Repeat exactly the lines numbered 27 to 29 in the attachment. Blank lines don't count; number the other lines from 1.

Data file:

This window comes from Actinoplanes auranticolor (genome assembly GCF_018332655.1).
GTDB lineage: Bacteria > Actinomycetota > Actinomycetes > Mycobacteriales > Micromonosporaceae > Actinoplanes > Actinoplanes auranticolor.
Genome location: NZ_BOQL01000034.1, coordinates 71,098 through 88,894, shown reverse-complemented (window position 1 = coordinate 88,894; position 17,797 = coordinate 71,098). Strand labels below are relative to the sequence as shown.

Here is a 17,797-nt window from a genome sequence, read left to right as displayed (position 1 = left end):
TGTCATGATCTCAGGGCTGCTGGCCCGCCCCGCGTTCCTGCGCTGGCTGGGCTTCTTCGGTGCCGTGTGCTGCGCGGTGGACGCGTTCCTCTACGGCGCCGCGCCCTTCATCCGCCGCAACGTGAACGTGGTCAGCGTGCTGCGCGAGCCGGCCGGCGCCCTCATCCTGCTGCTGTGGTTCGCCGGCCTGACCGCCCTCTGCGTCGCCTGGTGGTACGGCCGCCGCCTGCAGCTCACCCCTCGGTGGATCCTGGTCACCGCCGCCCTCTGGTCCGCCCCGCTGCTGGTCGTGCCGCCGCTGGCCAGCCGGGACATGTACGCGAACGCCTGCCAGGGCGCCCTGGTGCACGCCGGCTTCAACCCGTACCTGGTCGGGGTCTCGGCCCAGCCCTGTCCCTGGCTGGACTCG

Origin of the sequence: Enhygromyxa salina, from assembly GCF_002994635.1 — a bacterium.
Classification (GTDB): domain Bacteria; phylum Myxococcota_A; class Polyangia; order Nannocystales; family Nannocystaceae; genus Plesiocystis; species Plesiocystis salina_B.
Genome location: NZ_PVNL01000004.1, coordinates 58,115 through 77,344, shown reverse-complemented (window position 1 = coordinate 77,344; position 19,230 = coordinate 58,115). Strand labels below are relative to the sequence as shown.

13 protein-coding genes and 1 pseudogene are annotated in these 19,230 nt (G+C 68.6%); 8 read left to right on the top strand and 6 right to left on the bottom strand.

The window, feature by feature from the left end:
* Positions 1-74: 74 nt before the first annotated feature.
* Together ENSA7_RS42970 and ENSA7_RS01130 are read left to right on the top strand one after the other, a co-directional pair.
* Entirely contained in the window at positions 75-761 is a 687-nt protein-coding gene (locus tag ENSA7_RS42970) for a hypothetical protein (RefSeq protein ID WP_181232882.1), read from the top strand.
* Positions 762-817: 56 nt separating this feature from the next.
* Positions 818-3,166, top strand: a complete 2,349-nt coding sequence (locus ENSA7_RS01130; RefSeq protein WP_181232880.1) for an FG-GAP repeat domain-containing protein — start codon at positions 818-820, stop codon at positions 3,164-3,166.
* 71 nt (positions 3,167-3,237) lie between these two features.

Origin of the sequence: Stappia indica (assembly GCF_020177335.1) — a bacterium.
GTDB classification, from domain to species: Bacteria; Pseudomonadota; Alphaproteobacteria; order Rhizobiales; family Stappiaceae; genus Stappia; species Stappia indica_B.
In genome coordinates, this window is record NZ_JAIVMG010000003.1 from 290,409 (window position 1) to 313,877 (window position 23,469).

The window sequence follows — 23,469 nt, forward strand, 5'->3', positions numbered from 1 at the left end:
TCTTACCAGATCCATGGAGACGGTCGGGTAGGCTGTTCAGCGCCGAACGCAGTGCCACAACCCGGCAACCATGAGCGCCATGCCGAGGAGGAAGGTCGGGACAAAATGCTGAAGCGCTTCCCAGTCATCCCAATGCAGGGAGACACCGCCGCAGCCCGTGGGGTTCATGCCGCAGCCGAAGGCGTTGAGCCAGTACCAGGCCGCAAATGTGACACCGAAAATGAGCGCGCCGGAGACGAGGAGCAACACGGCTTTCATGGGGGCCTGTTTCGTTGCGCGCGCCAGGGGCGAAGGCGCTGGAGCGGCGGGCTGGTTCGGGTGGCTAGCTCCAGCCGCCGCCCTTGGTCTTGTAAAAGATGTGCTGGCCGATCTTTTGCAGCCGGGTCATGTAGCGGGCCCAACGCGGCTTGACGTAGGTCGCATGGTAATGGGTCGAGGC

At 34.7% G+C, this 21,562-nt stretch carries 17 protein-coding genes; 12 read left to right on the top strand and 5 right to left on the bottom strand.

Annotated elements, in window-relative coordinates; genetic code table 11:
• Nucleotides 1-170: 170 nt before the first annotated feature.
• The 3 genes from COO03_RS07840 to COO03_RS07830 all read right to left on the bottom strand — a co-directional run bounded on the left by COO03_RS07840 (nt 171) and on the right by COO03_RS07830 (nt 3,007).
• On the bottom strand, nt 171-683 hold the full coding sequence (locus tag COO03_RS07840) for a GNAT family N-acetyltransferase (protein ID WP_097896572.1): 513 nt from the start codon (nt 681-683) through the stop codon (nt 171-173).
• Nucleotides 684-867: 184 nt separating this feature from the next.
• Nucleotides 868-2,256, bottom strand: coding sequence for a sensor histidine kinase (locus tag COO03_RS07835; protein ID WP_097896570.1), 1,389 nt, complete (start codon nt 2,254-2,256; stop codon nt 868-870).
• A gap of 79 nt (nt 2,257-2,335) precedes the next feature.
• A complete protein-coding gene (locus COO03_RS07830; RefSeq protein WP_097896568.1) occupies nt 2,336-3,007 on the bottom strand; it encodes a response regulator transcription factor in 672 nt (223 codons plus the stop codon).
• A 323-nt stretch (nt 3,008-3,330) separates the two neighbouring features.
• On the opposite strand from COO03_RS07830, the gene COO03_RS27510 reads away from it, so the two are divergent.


• Nucleotides 684-867: 184 nt separating this feature from the next.
• Nucleotides 868-2,256, bottom strand: coding sequence for a sensor histidine kinase (locus tag COO03_RS07835; protein ID WP_097896570.1), 1,389 nt, complete (start codon nt 2,254-2,256; stop codon nt 868-870).
• A gap of 79 nt (nt 2,257-2,335) precedes the next feature.